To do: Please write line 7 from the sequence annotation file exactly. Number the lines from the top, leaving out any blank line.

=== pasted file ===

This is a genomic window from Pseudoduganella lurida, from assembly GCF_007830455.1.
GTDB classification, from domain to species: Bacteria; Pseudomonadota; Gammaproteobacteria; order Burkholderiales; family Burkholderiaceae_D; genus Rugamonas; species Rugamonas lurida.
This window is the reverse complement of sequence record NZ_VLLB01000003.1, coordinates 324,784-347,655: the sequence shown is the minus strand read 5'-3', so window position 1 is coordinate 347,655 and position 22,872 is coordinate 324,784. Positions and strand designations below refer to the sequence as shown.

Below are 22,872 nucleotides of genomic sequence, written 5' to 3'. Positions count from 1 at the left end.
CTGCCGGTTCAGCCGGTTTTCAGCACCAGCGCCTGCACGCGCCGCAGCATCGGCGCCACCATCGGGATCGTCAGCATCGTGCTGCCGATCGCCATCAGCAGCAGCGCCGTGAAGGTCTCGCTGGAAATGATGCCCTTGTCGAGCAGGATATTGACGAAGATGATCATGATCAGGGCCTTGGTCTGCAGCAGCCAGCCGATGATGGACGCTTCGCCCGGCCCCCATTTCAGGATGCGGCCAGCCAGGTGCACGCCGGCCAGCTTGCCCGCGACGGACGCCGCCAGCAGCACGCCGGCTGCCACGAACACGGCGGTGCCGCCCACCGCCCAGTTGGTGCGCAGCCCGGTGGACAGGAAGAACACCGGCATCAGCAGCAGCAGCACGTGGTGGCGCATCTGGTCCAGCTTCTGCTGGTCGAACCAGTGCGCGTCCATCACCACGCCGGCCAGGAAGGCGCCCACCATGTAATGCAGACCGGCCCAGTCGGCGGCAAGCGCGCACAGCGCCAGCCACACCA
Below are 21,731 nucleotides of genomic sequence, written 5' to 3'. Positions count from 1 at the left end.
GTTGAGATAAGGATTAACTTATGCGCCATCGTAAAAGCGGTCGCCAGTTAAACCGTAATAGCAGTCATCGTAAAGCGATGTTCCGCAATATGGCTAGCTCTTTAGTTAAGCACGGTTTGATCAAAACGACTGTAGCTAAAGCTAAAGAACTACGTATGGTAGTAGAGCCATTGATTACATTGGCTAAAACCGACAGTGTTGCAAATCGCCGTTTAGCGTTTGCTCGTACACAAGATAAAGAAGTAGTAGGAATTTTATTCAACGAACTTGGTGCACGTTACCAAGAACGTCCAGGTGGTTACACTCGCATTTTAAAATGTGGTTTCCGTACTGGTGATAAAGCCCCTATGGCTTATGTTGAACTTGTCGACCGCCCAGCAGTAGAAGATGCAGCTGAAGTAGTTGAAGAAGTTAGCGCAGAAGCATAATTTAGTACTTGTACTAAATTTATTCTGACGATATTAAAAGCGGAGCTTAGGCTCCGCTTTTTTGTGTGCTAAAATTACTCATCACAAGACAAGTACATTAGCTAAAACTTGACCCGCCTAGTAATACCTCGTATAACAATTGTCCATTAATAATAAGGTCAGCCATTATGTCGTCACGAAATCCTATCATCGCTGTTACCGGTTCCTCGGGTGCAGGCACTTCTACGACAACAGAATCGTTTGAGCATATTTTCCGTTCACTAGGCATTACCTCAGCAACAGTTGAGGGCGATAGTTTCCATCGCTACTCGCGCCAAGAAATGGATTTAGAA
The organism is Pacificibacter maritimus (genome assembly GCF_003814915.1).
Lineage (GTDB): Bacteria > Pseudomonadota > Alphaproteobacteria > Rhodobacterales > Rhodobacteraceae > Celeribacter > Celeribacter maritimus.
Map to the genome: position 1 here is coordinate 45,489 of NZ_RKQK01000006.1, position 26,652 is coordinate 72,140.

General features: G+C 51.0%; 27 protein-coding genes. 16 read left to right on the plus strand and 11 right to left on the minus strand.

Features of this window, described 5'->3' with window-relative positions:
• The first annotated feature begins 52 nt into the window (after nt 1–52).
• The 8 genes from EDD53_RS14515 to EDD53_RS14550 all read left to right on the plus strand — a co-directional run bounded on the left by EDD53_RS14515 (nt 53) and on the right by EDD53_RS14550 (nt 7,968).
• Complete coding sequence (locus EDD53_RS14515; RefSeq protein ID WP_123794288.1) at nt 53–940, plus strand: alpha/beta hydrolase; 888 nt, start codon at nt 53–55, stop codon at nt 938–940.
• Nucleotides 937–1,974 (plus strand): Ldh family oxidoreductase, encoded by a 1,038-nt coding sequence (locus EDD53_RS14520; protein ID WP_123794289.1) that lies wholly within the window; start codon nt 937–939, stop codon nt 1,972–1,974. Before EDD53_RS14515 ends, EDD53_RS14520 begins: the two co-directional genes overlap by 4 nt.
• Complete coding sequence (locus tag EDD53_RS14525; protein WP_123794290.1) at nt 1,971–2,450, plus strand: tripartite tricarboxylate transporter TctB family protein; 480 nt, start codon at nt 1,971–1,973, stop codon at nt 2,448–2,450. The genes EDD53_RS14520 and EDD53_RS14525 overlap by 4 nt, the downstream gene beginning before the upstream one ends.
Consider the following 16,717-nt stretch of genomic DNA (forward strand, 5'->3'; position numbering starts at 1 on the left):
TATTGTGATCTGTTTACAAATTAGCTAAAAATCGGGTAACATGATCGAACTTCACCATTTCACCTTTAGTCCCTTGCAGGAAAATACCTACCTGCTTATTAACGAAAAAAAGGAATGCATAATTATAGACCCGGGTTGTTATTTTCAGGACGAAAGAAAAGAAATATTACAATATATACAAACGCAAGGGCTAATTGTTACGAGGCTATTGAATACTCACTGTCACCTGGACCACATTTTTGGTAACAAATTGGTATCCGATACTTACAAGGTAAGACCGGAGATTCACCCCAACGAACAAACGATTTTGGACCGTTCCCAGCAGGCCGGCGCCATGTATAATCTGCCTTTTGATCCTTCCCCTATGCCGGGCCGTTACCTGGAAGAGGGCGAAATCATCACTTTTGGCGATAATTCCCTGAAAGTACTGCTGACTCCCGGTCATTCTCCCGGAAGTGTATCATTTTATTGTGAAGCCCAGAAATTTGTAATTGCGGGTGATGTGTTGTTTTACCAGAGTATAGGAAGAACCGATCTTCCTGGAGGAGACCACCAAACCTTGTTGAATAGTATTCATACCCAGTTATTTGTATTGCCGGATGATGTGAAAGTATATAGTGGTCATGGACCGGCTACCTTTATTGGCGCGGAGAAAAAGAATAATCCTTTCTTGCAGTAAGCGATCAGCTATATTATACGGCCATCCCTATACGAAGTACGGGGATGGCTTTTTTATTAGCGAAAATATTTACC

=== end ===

GTTGAGATAAGGATTAACTTATGCGCCATCGTAAAAGCGGTCGCCAGTTAAACCGTAATAGCAGTCATCGTAAAGCGATGTTCCGCAATATGGCTAGCTCTTTAGTTAAGCACGGTTTGATCAAAACGACTGTAGCTAAAGCTAAAGAACTACGTATGGTAGTAGAGCCATTGATTACATTGGCTAAAACCGACAGTGTTGCAAATCGCCGTTTAGCGTTTGCTCGTACACAAGATAAAGAAGTAGTAGGAATTTTATTCAACGAACTTGGTGCACGTTACCAAGAACGTCCAGGTGGTTACACTCGCATTTTAAAATGTGGTTTCCGTACTGGTGATAAAGCCCCTATGGCTTATGTTGAACTTGTCGACCGCCCAGCAGTAGAAGATGCAGCTGAAGTAGTTGAAGAAGTTAGCGCAGAAGCATAATTTAGTACTTGTACTAAATTTATTCTGACGATATTAAAAGCGGAGCTTAGGCTCCGCTTTTTTGTGTGCTAAAATTACTCATCACAAGACAAGTACATTAGCTAAAACTTGACCCGCCTAGTAATACCTCGTATAACAATTGTCCATTAATAATAAGGTCAGCCATTATGTCGTCACGAAATCCTATCATCGCTGTTACCGGTTCCTCGGGTGCAGGCACTTCTACGACAACAGAATCGTTTGAGCATATTTTCCGTTCACTAGGCATTACCTCAGCAACAGTTGAGGGCGATAGTTTCCATCGCTACTCGCGCCAAGAAATGGATTTAGAA